For those of us who just can’t wait to get our hands dirty in the garden, there’s no need to sit patiently until the end of the month. There are several cool-season plants that can go in the ground now.

Cool season plants include potatoes, salad greens, onions, peas, beets, cauliflower, broccoli, and cabbage. Here are some specifics on some varieties you can start now.


Grown not from traditional seeds, but seed tubers, potatoes can be planted as early as the soil warms, usually in April or early May. Purchase your seed tubers (often called “seed potatoes”) from a certified seed distributor or grower. The seed potatoes contain “eyes” which are actually dormant buds from which new plants will sprout. Cut the seed potatoes into egg-sized portions with 1-3 eyes in each piece. Do the cutting at least a day before you plant to allow the pieces to dry and form a disease-resistant surface. Prepare your beds by adding compost or well-rotted manure to your soil. If you prefer, try a growing bag, specifically sized for potatoes. Fill the bag with a container soil mix specifically for vegetables. Plant the seed pieces cut side down, 10-12 inches apart and 3-5 inches deep. (In a growing bag, begin with only a few inches of soil in the bag, and then plant your seed tubers). If you desire smaller potatoes, you can space the pieces closer together. Planting them farther apart will give you larger, but fewer potatoes. Cover the seeds with 4 inches of soil. As the potatoes sprout and grow, they form the tubers on stems that will emerge from the main stem. These stems need to be kept out of sunlight, so as they grow, you will need to place hills of soil along the stem. Begin hilling the soil around plants when the stems are about a foot tall. Repeat as needed once or twice during the season. By harvest time you should have 6-8 inches of soil along the plants. Water thoroughly after planting and continue watering throughout the season (one inch per week).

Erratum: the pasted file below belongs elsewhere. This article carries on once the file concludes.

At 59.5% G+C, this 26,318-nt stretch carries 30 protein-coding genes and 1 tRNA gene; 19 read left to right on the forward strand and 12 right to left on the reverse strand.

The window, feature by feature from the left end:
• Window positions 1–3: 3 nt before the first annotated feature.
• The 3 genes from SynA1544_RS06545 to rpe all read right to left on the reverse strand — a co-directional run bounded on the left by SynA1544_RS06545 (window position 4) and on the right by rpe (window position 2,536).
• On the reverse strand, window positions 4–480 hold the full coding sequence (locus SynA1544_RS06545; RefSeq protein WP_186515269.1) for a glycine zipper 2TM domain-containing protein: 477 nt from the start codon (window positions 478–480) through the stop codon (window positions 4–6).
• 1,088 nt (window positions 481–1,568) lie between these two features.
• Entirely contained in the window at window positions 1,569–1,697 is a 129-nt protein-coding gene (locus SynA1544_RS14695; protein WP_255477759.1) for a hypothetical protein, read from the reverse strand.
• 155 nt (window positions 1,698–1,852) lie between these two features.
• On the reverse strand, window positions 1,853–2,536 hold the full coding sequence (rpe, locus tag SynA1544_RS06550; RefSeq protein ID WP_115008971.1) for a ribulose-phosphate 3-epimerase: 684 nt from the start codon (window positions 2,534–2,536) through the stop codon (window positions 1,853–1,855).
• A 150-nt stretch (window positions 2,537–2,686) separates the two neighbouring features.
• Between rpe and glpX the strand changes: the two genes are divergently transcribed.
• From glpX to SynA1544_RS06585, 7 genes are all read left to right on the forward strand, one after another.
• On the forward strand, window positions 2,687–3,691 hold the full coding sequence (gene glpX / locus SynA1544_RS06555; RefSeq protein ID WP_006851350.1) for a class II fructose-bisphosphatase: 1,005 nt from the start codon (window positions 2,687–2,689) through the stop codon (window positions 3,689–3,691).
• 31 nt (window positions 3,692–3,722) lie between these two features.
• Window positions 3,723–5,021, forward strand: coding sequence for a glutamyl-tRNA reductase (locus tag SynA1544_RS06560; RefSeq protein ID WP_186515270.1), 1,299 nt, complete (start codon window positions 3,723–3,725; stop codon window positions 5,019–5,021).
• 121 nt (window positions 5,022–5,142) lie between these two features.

Onions and other allium plants like leeks require a long growing season in this area. If grown from seeds, you would have needed to start the seeds indoors in late January or February. However, many growers sell transplant seedlings that can be planted outdoors in late April. After purchasing your plants, soak the roots in a shallow pan of water and plant them within a few days. In your well-prepared beds, place them 1 inch deep and 4 inches apart. Clip the tops off to 5 inches or so. This will prevent the plant from drying out while the roots are being established. Water thoroughly. You can also purchase onion “sets,” which should be planted 1-2 inches deep and 3-4 inches apart.

Salad greens

Plant the seeds for salad greens as soon as the ground is warm and workable. Choose a sunny site with good moisture retention. Because the plants grow quickly, planting several times during the season will guarantee a continuous supply of greens. Work the garden beds 6 inches deep. If the soil is compacted the plants will not absorb enough water and oxygen to grow well. Greens do exceptionally well in raised beds, due to increased drainage and less compaction. This elevated example, makes it easy to harvest your greens without having to bend and stoop. The seeds for these plants tend to be very small, so most will require thinning of the rows as they grow. Plant your seeds based on the depth and spacing listed on the packet. Water thoroughly.


A cool weather crop, peas can be planted in late April and early May. Plant the seeds in well-prepared soil, worked to a depth of 6-7 inches, or in a raised bed. Your seeds will grow better if soaked in water for an hour or so before planting. Follow the directions on the package for spacing and planting depth. Water thoroughly. As peas grow, they will require support. A vegetable trellis like this supports the plants while making them easier to harvest.

Cole crops

These hardy plants need a space where they can get large quantities of soil nutrients and water. Again, raised beds are ideal because the soil can be easily amended and drainage is improved. Purchase transplants from your local grower, or plant seeds 3 weeks before the date of last frost. Follow planting directions according to the seed packet. As they grow, thin plants as needed to allow growth. If you are planting transplants, make sure plants have been “hardened off”, meaning that they have been gradually exposed to outdoor sun and temperature before exposing to the elements.

Beets, carrots and radishes

Root crops like these require fluffy, worked soil with no compaction. They do especially well in raised beds, which allow the vegetables to grow straighter. Sow the seeds now, according to spacing and depth of seed packets. Water thoroughly, and thin plants as they emerge. Radish varieties include some that produce in as little as 3 weeks, so try several varieties with different maturity rates. Beets and carrot seeds now come in several colors and sizes, so have a little fun by trying one of the new varieties this year.

Your Fleet Farm Garden Center has hundreds of varieties of seeds, plus all the tools and accessories you’ll need to begin your gardening adventure. We look forward to seeing you there soon!